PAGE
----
Soup kitchen to resume in the Old Town next month
An interdenominational collaboration aimed at helping the needy in St George’s is set to resume next month.
Richard Allen AME Church and St Peter’s Anglican Church have run a soup kitchen every Wednesday in the Old Town since December.
The collaboration is a direct response to the pandemic and the financial strain it has placed on many people.
Reverend Dr Lorne Bean, pastor of the Richard Allen AME Church, explained that the effort was the brainchild of Phyllis Simons, the president of the church’s Women’s Missionary Society.
“She had talked with our parliamentary constituency representative, Renee Ming who was heading a feeding programme on weekends.
“Sister Simons asked her about how a programme could be run, then put the idea to me as something that our Mother Vernon Women's Missionary Society could do. I got on board with the idea, and together with the missionaries we worked to make it a reality as of the first week in December 2020.”
Although efforts are on pause this month, the purpose of the ministry remains two-fold, Mr Bean explained: to provide a service and to also create a space to “engage” the community and “bring people closer to God and each other”.
“The soup kitchen’s purpose is to serve the community, to help fill the gap that people experienced in getting meals, not just on weekends, but also during the week. The soup kitchen also allows RAAME members to engage in what I’ve come to believe is our church’s special purpose, which is to bring people closer to God and to each other,” he added.
The only obstacle was Richard Allen’s Queen Street location. The church is not on a bus route and it was thought that getting there on foot might be challenging for some families.
“We considered running the soup programme from our own church’s premises but then we thought about how accessible we would be to the people we wanted to help,” Mr Bean said. “Our church does not have the most ideal spot so we considered what would be a better location.
“St Peter’s sits right on the roadside of the Duke of York Street, the main street running through the Town of St George. St Peter’s is also centrally located in the town, which is Bermuda’s only Unesco World Heritage site. Their church hall would be the ideal place to operate the soup kitchen. So we approached our friend Gillian Outerbridge at St Peter’s with the idea. She consulted with members of the St Peter’s family, and we got the green light to make use of their Claire Spencer Hall for the soup kitchen.”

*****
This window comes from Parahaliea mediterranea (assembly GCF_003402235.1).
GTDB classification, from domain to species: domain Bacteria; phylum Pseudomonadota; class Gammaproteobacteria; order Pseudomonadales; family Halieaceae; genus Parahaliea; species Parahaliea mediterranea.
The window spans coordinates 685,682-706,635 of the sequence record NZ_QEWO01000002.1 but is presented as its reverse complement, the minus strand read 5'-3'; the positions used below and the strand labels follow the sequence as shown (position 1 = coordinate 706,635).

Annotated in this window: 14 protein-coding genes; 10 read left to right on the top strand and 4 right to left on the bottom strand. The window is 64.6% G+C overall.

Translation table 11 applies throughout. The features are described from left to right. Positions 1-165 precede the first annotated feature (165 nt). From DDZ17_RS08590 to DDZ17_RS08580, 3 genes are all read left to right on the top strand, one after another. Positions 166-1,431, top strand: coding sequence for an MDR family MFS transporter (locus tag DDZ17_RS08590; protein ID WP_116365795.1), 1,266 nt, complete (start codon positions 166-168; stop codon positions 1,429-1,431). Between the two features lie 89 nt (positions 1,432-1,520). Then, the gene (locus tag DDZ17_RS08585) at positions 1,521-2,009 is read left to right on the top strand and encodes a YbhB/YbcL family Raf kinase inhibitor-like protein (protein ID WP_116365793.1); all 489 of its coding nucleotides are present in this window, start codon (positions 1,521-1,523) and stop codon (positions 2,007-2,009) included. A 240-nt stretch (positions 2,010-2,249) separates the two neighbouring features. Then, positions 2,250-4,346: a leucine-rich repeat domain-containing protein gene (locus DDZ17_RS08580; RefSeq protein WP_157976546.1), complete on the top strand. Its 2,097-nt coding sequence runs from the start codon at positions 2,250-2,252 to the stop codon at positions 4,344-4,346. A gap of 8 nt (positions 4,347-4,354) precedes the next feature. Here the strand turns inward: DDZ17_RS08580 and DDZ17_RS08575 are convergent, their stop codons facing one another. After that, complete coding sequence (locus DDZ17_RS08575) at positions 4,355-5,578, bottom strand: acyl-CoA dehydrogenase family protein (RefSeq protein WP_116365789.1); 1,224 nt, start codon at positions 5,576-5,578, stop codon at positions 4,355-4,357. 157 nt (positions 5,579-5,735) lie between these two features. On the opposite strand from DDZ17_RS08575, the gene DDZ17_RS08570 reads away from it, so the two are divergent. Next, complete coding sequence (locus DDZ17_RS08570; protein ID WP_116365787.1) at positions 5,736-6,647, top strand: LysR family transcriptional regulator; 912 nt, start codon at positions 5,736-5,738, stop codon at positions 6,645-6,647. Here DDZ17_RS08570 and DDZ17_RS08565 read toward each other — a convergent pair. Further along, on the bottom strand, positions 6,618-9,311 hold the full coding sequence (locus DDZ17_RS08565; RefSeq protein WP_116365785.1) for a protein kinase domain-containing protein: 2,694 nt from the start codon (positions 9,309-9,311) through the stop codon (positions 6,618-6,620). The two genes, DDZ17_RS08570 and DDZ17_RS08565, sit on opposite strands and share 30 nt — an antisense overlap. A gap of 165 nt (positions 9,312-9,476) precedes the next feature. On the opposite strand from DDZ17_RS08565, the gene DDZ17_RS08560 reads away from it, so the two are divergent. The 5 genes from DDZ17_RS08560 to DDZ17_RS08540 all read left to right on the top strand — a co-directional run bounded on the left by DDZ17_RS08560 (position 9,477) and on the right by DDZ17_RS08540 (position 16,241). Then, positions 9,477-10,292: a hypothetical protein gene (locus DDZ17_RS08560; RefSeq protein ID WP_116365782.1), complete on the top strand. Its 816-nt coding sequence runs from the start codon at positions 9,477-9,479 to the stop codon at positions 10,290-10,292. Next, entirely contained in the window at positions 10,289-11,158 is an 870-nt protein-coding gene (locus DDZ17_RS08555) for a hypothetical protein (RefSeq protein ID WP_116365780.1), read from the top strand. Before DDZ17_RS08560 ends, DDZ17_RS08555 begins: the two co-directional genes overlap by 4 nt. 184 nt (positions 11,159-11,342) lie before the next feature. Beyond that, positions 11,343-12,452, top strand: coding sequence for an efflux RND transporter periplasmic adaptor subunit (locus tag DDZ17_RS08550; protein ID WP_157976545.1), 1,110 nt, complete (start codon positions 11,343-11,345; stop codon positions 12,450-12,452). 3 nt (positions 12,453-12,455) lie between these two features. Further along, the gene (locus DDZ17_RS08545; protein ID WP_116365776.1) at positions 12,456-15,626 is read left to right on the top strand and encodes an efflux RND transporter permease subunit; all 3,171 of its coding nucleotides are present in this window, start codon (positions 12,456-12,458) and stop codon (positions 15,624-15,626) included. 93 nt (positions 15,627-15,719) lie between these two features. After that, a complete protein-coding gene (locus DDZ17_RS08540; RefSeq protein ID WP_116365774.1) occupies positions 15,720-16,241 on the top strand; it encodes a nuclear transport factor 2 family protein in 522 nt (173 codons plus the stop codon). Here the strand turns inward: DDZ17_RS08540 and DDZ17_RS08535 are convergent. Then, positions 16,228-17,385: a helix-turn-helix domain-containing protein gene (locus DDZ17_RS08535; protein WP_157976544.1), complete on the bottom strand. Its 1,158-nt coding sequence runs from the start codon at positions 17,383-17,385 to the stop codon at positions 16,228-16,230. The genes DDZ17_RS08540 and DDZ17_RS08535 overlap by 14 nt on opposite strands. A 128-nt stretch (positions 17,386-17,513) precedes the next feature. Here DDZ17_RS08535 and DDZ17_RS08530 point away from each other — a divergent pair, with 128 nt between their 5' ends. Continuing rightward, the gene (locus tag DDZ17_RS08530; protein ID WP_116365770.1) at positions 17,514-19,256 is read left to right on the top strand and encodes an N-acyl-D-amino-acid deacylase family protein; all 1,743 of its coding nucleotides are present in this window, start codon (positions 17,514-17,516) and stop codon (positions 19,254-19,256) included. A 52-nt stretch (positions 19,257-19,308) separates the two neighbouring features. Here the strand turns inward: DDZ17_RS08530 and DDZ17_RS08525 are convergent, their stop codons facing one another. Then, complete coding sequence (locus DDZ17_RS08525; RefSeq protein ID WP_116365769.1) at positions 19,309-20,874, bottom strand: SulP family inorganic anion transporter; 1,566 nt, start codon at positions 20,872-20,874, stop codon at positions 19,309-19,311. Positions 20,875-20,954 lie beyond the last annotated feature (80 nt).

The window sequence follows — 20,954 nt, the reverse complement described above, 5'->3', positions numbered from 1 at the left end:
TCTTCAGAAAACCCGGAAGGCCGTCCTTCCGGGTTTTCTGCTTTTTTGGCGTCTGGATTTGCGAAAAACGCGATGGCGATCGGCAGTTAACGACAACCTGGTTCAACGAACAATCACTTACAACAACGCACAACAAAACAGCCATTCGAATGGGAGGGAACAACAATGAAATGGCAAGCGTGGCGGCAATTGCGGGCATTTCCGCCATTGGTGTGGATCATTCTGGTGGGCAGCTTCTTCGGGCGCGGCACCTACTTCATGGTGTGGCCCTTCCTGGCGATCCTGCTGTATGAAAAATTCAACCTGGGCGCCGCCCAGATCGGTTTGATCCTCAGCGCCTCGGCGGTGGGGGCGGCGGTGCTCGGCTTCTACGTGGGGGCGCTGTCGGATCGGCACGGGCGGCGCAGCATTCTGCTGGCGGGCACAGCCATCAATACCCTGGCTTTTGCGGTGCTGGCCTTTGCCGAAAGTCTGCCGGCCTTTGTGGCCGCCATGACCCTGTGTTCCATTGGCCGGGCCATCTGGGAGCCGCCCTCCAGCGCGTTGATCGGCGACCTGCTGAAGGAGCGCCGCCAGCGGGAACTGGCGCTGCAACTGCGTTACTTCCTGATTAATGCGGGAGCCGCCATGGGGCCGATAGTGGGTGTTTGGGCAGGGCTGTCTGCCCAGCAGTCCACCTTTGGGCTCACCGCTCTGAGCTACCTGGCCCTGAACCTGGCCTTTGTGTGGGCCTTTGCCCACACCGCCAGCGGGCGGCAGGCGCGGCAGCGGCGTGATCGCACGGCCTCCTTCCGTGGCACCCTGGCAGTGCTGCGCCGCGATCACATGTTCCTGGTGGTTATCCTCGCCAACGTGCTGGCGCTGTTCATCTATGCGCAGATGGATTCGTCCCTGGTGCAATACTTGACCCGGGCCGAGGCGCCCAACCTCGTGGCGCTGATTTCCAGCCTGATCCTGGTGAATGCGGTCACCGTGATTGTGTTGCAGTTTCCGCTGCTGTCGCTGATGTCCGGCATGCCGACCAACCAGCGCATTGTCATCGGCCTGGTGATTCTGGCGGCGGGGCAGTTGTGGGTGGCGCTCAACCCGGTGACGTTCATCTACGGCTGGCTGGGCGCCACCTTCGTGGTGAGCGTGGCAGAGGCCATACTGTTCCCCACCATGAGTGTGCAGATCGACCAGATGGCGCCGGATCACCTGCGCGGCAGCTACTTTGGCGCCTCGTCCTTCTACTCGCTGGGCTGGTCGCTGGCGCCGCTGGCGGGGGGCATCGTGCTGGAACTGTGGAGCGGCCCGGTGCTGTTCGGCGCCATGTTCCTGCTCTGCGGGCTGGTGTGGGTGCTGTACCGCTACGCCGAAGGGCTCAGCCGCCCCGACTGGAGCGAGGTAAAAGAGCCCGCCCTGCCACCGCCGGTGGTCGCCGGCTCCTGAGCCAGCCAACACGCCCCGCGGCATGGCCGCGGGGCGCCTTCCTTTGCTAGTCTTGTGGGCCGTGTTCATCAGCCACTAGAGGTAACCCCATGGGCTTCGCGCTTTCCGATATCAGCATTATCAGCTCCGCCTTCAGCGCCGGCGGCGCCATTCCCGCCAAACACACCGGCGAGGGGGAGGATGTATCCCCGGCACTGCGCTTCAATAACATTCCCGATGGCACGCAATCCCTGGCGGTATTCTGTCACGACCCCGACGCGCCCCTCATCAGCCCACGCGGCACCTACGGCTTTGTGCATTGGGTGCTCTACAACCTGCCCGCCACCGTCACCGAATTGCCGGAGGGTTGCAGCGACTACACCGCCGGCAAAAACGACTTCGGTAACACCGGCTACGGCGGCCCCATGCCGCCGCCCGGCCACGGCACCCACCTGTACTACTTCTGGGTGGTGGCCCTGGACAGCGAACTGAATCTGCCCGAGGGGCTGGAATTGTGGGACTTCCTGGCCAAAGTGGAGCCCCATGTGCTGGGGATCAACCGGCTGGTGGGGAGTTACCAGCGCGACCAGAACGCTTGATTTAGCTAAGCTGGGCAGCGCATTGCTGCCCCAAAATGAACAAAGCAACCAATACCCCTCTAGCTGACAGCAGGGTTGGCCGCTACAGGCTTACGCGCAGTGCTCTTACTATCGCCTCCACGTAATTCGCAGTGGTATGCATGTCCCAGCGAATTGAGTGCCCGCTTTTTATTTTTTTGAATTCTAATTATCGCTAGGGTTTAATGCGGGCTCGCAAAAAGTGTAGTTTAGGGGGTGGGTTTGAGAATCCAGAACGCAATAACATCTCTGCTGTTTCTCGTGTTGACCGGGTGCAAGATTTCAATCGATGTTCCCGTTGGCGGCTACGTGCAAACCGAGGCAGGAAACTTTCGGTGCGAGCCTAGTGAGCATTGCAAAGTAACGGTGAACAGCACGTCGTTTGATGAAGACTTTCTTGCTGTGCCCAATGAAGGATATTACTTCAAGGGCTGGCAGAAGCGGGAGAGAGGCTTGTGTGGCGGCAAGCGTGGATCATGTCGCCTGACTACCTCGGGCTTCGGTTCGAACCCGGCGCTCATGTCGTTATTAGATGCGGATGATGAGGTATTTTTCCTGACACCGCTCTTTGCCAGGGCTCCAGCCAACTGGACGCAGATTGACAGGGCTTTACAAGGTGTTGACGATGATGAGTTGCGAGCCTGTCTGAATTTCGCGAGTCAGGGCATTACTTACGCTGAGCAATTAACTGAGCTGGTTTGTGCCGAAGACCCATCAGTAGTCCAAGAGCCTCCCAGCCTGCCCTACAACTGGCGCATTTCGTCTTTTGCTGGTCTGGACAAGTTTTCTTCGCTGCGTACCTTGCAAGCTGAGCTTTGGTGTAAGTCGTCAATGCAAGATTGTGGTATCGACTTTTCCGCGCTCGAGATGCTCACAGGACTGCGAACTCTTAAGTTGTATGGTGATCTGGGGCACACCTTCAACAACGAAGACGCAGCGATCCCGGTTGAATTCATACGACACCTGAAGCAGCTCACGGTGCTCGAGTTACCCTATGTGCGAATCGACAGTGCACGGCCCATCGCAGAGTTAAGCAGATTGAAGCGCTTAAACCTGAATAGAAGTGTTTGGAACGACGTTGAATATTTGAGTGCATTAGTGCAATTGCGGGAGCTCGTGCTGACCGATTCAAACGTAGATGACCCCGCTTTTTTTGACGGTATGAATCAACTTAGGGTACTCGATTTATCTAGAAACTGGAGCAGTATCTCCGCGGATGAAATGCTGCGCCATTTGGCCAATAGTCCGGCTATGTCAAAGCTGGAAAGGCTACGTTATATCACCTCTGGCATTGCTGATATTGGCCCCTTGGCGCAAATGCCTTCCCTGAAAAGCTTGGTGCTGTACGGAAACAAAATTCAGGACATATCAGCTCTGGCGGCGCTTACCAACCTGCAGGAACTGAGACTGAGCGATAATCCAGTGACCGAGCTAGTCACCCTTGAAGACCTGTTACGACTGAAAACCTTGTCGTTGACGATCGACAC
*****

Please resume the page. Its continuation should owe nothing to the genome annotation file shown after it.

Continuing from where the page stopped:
Ms Outerbridge, who runs the office at St Peter’s, was excited about the opportunity to collaborate.
“St Peter’s Church has a longstanding policy of permitting the no-charge use of the Edith Clair Spencer Hall by other local church groups,” she explained.
“In the past the hall has been used on a Friday or Saturday for a bake sale or fundraising lunch. We were more than happy to welcome a team of cooks from Richard Allen AME Church to use the hall for the weekly distribution of a soup meal to the disadvantaged.”
St Peter’s priest Reverend Tom Slawson said: “We are delighted to work with our neighbourhood churches in the service of our local community in any way that we can. This is just one example of [our] continuing Christian outreach.”
The parish of St George’s has a ministerial alliance which links Christian congregations together to work on projects and host public events. This interdenominational collaboration is important for the faith community as it reflects a common foundation of service to both God and humanity, Mr Bean said.
“Relationship building between faith communities or ‘sister churches’ is very important, in fact, it is crucial. Consider what this collaboration has done for our locale.
“RAAME’s soup kitchen at St Peter’s is the latest example of how our faith communities’ collaboration works. The effort also enables us to put out the message of the reconciling gospel of Jesus Christ in more than just words, but also in deeds.”
He continued: “Some members of the business community in St George have assisted in [many] outreach efforts, including ours. So, not only do we have the church involved in helping the community but the political and the commercial communities also partner to help their neighbours.”